The nights are drawing in, so make the most of them. That's the thinking behind the White Days festival (whitedays.com), which starts this month. It's an inspired idea, thought up by St Petersburg's five-star hoteliers, to put on an arts programme that rivals the city's famous summertime "White Nights" and keep the tourists coming during the dark days of November to April.
For while the weather may be distinctly chilly and the diplomatic dial turned to fast-freeze, more and more of us are prepared to wrap up warm and head east to explore Russia's great cities. And it's no surprise that St Petersburg is one of our favoured destinations. The city's elegant avenues showcase an abundance of grand palaces and fine historic monuments – it's a veritable open-air museum.
Yet, while St Petersburg's historic heart has been preserved, this city is no stranger to turbulent times, from the ruthless rule of its founder, Peter the Great, and the royal houses that followed him, through the Soviet era, and a siege by the Nazis, to Putin's new Russia. Today, St Petersburgers are embracing global capitalism – and at break-neck speed. Just 20 years ago visitors would have seen city dwellers queuing for rations in front of anonymous buildings. Today, Zara, Subway and many other familiar Western brands are here competing with home-grown businesses for the rouble in your pocket.
... the Hermitage Museum, a collection that stretches across four buildings and contains enough masterpieces to detain an ardent art lover for several years;
... the Monument to the Heroic Defenders of Leningrad, a memorial to the terrible suffering endured by the local population, resulting in half a million dead, when the Nazis besieged the city for 300 days between 1941 and 1944;
... the Peter and Paul Fortress, the spot where Peter the Great began construction of his city on the marsh, and the resting place of the tsars;
... the battleship 'Aurora', which fired the shot that signalled the start of the 1917 revolution;
... a night at the opera or the ballet at the Mariinsky Theatre;
... the psychedelic onion domes of the Church of Our Saviour on Spilled Blood, and opulent interiors of the Yusupov Palace, where Rasputin was murdered;
... strolling through the city's oldest park, the Summer Garden;
... a boat trip in summer along the river Neva and the city's canals.
St Petersburg has no tradition (yet) of transforming neighbourhoods into trendy enclaves. To find the city's in-crowd, your best bet is to head to Nevsky Prospekt, the area to hang out in day or night, which is roughly divided into "Old Nevsky" and "New Nevsky" by Vosstaniya Square. For the latest designer shopping, call in at Mania Grandioza (number 41), a shoe heaven that opened last month, while CCCP (number 54) and Onegin (Sadovaya 11) are two of the top nightspots.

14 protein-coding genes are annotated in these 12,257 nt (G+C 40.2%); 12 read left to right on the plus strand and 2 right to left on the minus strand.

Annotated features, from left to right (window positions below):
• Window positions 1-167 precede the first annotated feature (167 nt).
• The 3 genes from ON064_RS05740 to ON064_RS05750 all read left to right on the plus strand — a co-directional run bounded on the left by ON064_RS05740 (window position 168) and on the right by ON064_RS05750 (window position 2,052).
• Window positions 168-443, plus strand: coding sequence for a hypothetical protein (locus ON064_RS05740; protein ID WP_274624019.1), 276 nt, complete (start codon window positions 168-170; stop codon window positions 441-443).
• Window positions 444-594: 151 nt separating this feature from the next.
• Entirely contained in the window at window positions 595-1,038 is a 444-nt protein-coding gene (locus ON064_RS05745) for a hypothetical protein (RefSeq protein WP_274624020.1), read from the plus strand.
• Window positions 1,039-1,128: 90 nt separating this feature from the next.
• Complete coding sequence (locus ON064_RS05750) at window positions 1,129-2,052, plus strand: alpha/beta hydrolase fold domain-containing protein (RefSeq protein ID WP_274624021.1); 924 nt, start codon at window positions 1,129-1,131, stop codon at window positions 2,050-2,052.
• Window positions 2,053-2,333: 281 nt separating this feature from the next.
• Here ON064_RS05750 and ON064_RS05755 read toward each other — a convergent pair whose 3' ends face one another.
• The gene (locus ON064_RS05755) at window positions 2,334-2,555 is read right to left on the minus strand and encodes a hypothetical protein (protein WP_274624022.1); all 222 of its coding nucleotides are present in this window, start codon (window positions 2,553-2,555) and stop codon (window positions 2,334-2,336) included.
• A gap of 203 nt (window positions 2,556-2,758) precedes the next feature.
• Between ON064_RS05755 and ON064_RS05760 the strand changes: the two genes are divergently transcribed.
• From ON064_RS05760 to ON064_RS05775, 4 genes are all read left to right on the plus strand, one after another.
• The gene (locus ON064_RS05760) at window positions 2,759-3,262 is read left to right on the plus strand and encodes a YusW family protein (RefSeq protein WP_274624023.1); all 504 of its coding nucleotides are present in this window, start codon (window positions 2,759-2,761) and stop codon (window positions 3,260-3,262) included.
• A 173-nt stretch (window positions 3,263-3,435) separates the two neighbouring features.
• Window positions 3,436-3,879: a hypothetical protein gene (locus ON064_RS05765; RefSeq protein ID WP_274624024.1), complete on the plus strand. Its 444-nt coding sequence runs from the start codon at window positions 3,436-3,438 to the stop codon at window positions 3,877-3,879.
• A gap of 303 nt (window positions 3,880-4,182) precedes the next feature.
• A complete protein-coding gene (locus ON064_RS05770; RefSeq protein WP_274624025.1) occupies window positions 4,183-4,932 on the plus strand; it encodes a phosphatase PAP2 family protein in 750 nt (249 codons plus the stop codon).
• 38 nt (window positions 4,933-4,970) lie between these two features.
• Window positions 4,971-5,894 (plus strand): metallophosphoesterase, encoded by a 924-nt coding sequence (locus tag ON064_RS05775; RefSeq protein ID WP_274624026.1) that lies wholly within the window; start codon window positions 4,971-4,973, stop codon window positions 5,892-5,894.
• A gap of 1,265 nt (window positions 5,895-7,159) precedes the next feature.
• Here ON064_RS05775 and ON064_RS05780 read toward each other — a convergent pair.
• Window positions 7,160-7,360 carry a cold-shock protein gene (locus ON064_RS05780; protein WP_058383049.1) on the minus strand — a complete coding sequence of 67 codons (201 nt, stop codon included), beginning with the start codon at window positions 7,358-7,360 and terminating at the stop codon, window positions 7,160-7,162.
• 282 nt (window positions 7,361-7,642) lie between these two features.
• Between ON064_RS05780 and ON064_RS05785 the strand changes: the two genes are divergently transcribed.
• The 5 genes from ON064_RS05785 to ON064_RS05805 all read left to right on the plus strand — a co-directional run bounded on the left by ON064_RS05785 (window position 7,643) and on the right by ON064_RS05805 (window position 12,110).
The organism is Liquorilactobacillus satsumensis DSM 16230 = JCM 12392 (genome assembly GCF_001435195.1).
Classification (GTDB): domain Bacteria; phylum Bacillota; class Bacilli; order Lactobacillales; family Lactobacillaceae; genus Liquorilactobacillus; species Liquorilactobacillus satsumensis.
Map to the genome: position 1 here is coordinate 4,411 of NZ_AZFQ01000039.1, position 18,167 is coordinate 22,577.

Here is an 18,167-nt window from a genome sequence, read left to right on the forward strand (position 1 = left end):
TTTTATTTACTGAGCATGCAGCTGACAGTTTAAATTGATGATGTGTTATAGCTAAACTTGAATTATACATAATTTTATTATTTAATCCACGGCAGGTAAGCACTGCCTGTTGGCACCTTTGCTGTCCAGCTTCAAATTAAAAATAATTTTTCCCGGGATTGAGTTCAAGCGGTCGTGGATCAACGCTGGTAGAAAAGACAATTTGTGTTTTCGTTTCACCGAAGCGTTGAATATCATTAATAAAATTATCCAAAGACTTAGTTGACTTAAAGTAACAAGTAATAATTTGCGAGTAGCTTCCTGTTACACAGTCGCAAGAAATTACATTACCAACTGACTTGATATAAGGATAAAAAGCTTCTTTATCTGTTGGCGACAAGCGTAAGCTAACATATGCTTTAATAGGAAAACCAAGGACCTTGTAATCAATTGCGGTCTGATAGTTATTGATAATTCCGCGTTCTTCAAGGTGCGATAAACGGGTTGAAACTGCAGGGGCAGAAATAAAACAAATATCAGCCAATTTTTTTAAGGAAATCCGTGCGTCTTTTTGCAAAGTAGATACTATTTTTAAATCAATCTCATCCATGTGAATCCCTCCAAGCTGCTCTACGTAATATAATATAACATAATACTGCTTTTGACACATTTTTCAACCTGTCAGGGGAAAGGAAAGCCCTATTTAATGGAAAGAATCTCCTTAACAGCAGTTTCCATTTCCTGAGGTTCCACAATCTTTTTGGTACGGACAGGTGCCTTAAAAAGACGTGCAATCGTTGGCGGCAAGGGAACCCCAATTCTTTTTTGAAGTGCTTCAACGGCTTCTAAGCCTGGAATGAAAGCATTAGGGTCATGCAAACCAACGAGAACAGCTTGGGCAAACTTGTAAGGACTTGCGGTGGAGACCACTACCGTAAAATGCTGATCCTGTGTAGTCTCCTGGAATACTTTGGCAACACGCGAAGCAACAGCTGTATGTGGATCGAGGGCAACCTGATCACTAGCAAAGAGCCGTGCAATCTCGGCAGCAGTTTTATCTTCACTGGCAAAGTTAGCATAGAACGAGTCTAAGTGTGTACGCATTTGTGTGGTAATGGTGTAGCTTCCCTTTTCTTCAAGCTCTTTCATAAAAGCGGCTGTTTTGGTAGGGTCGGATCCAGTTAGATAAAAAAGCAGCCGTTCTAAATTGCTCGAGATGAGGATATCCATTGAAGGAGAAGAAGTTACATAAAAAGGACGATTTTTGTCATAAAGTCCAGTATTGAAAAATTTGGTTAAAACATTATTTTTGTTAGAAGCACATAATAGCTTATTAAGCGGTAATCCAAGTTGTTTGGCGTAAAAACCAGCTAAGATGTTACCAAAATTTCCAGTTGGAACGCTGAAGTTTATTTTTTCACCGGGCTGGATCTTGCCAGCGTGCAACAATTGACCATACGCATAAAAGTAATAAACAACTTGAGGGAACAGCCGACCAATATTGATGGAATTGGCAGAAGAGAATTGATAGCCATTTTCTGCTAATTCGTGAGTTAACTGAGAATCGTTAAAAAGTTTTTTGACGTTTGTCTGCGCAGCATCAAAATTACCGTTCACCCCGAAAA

Russian Vodka Museum
The idea of studying rather than imbibing Russia's favourite elixir may seem to miss the point, but the new Russian Vodka Museum offers just a taste of its history before you get to wet your whistle. It's set in a former army barracks, where one room has been allocated to displays of vodka-related artefacts that take the visitor through the ages to today's multimillion-rouble industry. And while the information is in Russian, there are English-speaking guides on hand to give an informative mini-tour. Then, it's on to the tasting room, where you can try before you buy.
Details: Russian Vodka Museum (00 7 812 570 6420; vodkaroom.ru ).
If you thought Russian cooking was a load of old borscht, book a table at Terrassa. This restaurant on the top floor of the smart Vanity designer department store doesn't just command great views of the city from its balcony in warmer months, it also offers plenty of culinary theatre for diners inside. Watch the chefs at work in the open kitchens, cooking everything from pizza to Georgian pies from the fresh produce on display.
Details: Terrassa (00 7 812 937 6837; terrassa.ru ).
A door in the wall on Ligovsky Prospect provides an unassuming entrance to an audacious creative space. Loft Project has turned a former bakery into a five-storey showcase for artists, architects, photographers and designers, with current exhibitions including 100 Objects of Italian Design. A new organic vegetarian restaurant and a wine bar provide welcome refreshment, too.
Details: Loft Project (00 7 812 611 0166; loftprojectetagi.ru ).
"After 12 years here, I've finally found the best view in St Petersburg," says Lisa Kreutz, senior property consultant at Pulford Real Estate and Serviced Flats. "The rooftop restaurant at the Kempinski Hotel not only offers a 360-degree panoramic view of the Hermitage and historical centre, it also provides a pampering retreat from the many challenges of daily life in Russia – a place to relax and reflect on the impossible city realised by Peter the Great."
How to get there
British Airways (0844 493 0758; ba.com ) flies daily to St Petersburg from £286 return. Rooms at the Hotel Astoria (0800 988 4040; roccofortecollection.com ) start at £234 per night. The hotel is offering a three-night "White Days" package from 15 November to 31 March (excluding Christmas and New Year). The price is £1,000 for two sharing a classic room, including breakfast, entrance to the Hermitage, a city tour with an English-speaking guide, massage and a dinner in the Davidov restaurant.
St Petersburg tourist information ( visit-petersburg.com ).Reuse content